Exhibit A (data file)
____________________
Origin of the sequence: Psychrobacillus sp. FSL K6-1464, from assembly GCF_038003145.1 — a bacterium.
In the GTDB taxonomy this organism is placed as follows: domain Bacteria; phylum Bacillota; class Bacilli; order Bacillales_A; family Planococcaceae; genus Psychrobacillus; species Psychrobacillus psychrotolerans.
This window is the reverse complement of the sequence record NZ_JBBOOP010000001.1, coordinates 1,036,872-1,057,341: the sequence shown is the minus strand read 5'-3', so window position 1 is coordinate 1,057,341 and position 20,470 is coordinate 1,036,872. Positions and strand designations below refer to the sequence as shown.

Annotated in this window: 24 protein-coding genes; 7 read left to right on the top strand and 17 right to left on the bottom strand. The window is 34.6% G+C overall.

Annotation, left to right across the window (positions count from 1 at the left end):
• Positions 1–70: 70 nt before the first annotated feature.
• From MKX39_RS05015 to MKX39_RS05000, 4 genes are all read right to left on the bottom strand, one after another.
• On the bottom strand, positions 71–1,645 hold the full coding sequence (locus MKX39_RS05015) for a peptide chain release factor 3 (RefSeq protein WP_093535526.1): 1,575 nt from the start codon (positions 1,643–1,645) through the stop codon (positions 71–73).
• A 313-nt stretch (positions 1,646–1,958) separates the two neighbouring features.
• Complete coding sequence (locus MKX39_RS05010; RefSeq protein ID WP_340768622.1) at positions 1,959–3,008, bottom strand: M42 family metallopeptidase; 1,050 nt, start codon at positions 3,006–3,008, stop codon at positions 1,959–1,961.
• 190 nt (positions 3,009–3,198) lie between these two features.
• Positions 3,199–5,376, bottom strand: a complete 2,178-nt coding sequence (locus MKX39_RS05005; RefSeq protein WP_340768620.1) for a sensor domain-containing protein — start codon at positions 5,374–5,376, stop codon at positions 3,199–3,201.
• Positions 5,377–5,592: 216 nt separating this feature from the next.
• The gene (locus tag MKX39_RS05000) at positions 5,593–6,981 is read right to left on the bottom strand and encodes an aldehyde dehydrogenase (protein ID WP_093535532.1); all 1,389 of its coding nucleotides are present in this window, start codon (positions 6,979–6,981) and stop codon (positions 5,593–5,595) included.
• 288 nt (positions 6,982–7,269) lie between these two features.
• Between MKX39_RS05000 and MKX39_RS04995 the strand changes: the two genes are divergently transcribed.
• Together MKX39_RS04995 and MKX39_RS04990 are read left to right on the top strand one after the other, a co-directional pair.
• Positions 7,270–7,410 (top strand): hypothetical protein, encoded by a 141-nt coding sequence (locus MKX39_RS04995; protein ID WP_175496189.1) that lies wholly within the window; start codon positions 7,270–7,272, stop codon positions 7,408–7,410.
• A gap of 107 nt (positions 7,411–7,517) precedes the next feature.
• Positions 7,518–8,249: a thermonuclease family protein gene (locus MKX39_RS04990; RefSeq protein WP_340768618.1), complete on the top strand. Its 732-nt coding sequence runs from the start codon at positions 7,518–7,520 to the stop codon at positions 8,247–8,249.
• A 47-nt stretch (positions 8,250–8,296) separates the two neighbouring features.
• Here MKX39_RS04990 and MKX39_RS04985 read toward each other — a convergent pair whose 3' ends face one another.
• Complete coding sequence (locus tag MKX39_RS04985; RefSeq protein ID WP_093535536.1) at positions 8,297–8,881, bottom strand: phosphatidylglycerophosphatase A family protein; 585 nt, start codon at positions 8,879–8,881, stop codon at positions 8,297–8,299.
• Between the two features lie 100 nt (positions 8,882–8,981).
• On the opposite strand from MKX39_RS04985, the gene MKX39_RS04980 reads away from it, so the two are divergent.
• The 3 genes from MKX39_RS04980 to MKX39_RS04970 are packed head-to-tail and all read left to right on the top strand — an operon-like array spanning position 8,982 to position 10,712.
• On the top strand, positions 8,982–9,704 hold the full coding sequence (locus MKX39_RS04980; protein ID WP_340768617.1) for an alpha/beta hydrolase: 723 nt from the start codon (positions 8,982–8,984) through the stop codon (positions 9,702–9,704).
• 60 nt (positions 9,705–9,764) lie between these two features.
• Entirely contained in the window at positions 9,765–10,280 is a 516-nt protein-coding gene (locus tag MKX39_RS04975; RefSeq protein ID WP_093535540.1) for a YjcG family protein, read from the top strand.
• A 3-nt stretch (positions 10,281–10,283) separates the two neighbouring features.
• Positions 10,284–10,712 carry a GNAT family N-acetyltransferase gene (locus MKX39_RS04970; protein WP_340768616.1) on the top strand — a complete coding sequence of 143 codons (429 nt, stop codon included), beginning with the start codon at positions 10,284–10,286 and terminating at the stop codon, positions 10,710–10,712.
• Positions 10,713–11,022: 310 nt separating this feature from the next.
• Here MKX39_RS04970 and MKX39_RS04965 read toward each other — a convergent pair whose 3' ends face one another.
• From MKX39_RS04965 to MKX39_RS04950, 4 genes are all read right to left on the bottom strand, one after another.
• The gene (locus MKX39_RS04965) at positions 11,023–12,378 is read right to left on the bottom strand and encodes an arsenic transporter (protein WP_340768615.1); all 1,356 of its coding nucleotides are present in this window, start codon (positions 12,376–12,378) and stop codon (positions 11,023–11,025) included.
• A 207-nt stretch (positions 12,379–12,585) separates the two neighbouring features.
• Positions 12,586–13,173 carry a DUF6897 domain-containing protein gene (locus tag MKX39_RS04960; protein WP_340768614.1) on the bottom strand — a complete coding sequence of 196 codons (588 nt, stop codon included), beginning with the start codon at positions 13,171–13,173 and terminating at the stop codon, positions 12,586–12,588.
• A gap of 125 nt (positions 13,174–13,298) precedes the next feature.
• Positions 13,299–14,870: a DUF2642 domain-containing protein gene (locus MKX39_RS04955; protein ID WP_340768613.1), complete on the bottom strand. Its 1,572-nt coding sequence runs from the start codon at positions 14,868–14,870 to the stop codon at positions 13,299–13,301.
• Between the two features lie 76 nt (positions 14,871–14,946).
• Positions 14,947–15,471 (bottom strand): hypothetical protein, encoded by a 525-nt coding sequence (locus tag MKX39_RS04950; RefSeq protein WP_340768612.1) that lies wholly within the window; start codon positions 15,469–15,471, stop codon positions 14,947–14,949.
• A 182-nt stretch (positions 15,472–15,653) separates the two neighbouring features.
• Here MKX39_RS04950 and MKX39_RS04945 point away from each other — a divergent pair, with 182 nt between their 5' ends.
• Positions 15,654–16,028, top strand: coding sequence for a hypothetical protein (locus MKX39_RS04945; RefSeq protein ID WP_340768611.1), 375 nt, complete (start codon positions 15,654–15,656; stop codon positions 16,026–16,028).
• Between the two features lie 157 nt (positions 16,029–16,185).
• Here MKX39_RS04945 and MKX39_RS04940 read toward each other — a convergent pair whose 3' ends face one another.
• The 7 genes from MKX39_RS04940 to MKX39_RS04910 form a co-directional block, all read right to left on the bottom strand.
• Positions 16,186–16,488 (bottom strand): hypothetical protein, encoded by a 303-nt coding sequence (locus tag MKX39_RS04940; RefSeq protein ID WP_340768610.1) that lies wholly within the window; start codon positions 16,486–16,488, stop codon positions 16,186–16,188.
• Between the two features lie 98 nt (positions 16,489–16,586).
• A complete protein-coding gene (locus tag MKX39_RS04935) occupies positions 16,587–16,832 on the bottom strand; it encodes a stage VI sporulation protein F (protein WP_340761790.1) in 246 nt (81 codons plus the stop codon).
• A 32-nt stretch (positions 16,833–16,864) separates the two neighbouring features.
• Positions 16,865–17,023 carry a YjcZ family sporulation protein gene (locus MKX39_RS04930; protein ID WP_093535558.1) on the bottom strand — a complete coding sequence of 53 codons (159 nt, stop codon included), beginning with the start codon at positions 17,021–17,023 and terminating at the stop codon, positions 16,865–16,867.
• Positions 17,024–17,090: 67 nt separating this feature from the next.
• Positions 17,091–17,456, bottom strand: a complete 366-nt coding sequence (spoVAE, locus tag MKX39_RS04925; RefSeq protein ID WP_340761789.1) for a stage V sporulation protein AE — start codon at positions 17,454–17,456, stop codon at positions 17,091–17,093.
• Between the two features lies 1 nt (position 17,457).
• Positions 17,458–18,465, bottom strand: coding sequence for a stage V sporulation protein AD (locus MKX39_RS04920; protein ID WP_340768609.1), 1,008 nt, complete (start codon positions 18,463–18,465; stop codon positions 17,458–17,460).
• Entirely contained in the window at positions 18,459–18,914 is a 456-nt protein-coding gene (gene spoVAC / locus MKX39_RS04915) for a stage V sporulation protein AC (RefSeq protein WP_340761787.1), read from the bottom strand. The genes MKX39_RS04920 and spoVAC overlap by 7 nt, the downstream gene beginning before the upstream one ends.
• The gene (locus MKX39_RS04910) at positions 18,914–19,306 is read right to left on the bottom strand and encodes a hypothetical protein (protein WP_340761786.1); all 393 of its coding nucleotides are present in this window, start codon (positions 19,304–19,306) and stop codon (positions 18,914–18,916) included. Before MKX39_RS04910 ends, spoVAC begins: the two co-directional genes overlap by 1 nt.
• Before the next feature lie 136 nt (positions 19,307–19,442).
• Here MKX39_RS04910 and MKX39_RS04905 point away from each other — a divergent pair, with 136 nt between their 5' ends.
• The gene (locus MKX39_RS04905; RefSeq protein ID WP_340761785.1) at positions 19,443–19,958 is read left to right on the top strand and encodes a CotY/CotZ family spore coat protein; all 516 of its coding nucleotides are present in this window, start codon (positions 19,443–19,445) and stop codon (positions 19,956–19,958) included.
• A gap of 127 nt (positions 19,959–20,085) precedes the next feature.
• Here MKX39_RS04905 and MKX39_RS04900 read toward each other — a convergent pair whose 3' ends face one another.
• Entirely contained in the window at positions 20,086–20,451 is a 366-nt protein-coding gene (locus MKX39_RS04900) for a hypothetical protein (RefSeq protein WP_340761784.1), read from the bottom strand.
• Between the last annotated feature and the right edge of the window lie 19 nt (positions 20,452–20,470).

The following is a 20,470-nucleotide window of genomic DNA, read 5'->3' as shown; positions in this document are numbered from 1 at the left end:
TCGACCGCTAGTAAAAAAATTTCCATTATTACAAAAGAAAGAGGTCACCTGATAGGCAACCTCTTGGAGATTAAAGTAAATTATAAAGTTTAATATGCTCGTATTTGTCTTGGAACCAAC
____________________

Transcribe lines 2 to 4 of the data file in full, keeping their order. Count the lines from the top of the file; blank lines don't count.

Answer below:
In the GTDB taxonomy this organism is placed as follows: domain Bacteria; phylum Bacillota; class Bacilli; order Bacillales_A; family Planococcaceae; genus Psychrobacillus; species Psychrobacillus psychrotolerans.
This window is the reverse complement of the sequence record NZ_JBBOOP010000001.1, coordinates 1,036,872-1,057,341: the sequence shown is the minus strand read 5'-3', so window position 1 is coordinate 1,057,341 and position 20,470 is coordinate 1,036,872. Positions and strand designations below refer to the sequence as shown.

Annotated in this window: 24 protein-coding genes; 7 read left to right on the top strand and 17 right to left on the bottom strand. The window is 34.6% G+C overall.